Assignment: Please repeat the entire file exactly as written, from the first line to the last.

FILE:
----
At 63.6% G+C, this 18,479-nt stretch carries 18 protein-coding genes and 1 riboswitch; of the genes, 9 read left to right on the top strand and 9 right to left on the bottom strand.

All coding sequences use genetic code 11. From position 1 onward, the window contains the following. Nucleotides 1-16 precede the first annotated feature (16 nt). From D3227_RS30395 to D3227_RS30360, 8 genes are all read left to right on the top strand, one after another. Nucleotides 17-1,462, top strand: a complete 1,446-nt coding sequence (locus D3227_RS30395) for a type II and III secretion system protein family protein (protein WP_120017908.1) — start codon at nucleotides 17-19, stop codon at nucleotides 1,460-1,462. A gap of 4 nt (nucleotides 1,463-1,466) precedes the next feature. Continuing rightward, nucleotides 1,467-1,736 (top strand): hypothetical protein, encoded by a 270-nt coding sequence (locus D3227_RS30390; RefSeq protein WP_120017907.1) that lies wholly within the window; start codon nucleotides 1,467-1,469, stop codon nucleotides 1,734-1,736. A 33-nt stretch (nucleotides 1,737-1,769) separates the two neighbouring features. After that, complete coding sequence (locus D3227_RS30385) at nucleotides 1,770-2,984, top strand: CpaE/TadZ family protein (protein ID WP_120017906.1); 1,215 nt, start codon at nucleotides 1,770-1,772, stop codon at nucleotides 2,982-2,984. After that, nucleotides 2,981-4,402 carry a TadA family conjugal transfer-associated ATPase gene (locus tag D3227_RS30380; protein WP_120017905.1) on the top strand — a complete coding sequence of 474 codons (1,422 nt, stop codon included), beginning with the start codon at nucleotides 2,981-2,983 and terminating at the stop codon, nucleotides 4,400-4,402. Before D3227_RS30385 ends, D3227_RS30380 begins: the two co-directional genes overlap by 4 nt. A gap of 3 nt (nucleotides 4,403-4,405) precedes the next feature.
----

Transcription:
At 63.6% G+C, this 18,479-nt stretch carries 18 protein-coding genes and 1 riboswitch; of the genes, 9 read left to right on the top strand and 9 right to left on the bottom strand.

All coding sequences use genetic code 11. From position 1 onward, the window contains the following. Nucleotides 1-16 precede the first annotated feature (16 nt). From D3227_RS30395 to D3227_RS30360, 8 genes are all read left to right on the top strand, one after another. Nucleotides 17-1,462, top strand: a complete 1,446-nt coding sequence (locus D3227_RS30395) for a type II and III secretion system protein family protein (protein WP_120017908.1) — start codon at nucleotides 17-19, stop codon at nucleotides 1,460-1,462. A gap of 4 nt (nucleotides 1,463-1,466) precedes the next feature. Continuing rightward, nucleotides 1,467-1,736 (top strand): hypothetical protein, encoded by a 270-nt coding sequence (locus D3227_RS30390; RefSeq protein WP_120017907.1) that lies wholly within the window; start codon nucleotides 1,467-1,469, stop codon nucleotides 1,734-1,736. A 33-nt stretch (nucleotides 1,737-1,769) separates the two neighbouring features. After that, complete coding sequence (locus D3227_RS30385) at nucleotides 1,770-2,984, top strand: CpaE/TadZ family protein (protein ID WP_120017906.1); 1,215 nt, start codon at nucleotides 1,770-1,772, stop codon at nucleotides 2,982-2,984. After that, nucleotides 2,981-4,402 carry a TadA family conjugal transfer-associated ATPase gene (locus tag D3227_RS30380; protein WP_120017905.1) on the top strand — a complete coding sequence of 474 codons (1,422 nt, stop codon included), beginning with the start codon at nucleotides 2,981-2,983 and terminating at the stop codon, nucleotides 4,400-4,402. Before D3227_RS30385 ends, D3227_RS30380 begins: the two co-directional genes overlap by 4 nt. A gap of 3 nt (nucleotides 4,403-4,405) precedes the next feature.